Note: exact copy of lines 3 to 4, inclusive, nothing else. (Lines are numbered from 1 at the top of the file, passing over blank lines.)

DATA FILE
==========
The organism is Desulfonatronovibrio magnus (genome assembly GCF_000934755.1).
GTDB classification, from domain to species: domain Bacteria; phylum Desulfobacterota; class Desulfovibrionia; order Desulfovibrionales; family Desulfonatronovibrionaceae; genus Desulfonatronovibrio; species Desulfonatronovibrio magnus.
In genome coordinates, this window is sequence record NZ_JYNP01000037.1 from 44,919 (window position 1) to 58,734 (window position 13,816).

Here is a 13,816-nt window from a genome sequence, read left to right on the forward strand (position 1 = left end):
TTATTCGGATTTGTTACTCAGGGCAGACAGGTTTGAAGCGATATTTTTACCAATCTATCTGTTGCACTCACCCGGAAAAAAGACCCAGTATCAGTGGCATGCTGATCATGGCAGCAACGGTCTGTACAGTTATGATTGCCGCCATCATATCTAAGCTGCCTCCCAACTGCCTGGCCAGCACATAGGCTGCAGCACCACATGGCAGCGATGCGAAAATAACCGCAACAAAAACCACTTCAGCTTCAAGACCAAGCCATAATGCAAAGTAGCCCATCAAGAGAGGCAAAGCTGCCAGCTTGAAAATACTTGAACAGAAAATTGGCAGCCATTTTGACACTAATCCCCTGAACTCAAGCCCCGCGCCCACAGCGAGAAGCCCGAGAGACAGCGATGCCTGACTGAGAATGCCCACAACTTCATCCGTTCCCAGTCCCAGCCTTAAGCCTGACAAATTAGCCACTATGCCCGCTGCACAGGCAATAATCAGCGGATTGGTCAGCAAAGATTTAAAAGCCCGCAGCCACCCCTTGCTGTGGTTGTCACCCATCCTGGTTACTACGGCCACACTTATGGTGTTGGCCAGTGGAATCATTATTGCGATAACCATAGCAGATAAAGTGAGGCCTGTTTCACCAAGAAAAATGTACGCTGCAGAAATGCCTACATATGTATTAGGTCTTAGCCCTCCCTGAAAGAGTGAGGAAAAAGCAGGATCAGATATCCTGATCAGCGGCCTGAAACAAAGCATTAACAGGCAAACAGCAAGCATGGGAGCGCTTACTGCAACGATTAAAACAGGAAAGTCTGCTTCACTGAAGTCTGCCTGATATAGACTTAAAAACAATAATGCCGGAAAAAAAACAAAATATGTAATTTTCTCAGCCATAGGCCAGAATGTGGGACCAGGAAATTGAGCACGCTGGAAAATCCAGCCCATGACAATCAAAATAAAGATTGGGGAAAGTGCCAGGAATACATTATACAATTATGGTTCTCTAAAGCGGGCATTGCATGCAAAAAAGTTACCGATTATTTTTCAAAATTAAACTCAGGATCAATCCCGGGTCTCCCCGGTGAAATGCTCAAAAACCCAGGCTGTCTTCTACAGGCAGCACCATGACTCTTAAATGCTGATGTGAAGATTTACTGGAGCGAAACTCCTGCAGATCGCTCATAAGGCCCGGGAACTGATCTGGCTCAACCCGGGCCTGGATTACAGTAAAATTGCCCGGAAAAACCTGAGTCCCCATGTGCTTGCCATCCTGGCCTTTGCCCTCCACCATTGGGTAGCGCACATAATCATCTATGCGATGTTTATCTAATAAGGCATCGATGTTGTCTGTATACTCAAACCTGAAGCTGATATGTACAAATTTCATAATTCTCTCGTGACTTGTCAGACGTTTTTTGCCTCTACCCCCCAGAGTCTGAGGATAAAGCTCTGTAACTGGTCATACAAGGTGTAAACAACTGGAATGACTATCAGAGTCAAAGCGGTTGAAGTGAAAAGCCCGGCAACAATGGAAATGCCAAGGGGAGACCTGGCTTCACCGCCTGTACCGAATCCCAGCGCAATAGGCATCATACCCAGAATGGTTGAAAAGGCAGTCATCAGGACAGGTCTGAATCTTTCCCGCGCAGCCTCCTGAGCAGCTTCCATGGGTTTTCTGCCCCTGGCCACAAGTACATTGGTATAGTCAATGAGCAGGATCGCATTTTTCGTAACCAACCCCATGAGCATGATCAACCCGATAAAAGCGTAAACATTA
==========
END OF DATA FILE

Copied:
In genome coordinates, this window is sequence record NZ_JYNP01000037.1 from 44,919 (window position 1) to 58,734 (window position 13,816).

Here is a 13,816-nt window from a genome sequence, read left to right on the forward strand (position 1 = left end):